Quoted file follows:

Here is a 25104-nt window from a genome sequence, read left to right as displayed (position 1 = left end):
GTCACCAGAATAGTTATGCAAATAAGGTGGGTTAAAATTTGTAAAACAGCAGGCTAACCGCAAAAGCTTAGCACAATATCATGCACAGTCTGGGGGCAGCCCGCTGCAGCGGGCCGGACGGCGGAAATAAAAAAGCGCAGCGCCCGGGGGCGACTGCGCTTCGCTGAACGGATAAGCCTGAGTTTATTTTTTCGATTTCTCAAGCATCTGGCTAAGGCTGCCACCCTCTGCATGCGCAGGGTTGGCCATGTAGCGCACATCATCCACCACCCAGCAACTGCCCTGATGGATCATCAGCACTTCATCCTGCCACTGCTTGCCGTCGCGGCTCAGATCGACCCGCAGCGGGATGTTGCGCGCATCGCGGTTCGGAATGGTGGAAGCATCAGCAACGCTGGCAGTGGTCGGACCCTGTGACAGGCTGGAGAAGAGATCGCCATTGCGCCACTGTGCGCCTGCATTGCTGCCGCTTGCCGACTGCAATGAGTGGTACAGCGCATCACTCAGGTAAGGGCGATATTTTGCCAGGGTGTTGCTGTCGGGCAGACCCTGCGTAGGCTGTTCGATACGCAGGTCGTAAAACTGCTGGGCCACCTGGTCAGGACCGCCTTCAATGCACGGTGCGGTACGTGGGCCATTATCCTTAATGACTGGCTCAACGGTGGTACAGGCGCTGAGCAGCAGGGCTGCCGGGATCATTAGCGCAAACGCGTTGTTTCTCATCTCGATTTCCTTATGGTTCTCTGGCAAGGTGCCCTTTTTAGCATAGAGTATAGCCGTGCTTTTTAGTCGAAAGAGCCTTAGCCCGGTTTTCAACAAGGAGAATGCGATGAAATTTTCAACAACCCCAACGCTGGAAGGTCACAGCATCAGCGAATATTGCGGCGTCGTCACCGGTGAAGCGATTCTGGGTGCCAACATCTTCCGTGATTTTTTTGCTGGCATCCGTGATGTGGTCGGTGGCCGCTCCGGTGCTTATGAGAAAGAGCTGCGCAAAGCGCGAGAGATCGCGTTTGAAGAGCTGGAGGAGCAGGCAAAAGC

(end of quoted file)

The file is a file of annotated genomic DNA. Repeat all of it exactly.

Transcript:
Here is a 25104-nt window from a genome sequence, read left to right as displayed (position 1 = left end):
GTCACCAGAATAGTTATGCAAATAAGGTGGGTTAAAATTTGTAAAACAGCAGGCTAACCGCAAAAGCTTAGCACAATATCATGCACAGTCTGGGGGCAGCCCGCTGCAGCGGGCCGGACGGCGGAAATAAAAAAGCGCAGCGCCCGGGGGCGACTGCGCTTCGCTGAACGGATAAGCCTGAGTTTATTTTTTCGATTTCTCAAGCATCTGGCTAAGGCTGCCACCCTCTGCATGCGCAGGGTTGGCCATGTAGCGCACATCATCCACCACCCAGCAACTGCCCTGATGGATCATCAGCACTTCATCCTGCCACTGCTTGCCGTCGCGGCTCAGATCGACCCGCAGCGGGATGTTGCGCGCATCGCGGTTCGGAATGGTGGAAGCATCAGCAACGCTGGCAGTGGTCGGACCCTGTGACAGGCTGGAGAAGAGATCGCCATTGCGCCACTGTGCGCCTGCATTGCTGCCGCTTGCCGACTGCAATGAGTGGTACAGCGCATCACTCAGGTAAGGGCGATATTTTGCCAGGGTGTTGCTGTCGGGCAGACCCTGCGTAGGCTGTTCGATACGCAGGTCGTAAAACTGCTGGGCCACCTGGTCAGGACCGCCTTCAATGCACGGTGCGGTACGTGGGCCATTATCCTTAATGACTGGCTCAACGGTGGTACAGGCGCTGAGCAGCAGGGCTGCCGGGATCATTAGCGCAAACGCGTTGTTTCTCATCTCGATTTCCTTATGGTTCTCTGGCAAGGTGCCCTTTTTAGCATAGAGTATAGCCGTGCTTTTTAGTCGAAAGAGCCTTAGCCCGGTTTTCAACAAGGAGAATGCGATGAAATTTTCAACAACCCCAACGCTGGAAGGTCACAGCATCAGCGAATATTGCGGCGTCGTCACCGGTGAAGCGATTCTGGGTGCCAACATCTTCCGTGATTTTTTTGCTGGCATCCGTGATGTGGTCGGTGGCCGCTCCGGTGCTTATGAGAAAGAGCTGCGCAAAGCGCGAGAGATCGCGTTTGAAGAGCTGGAGGAGCAGGCAAAAGC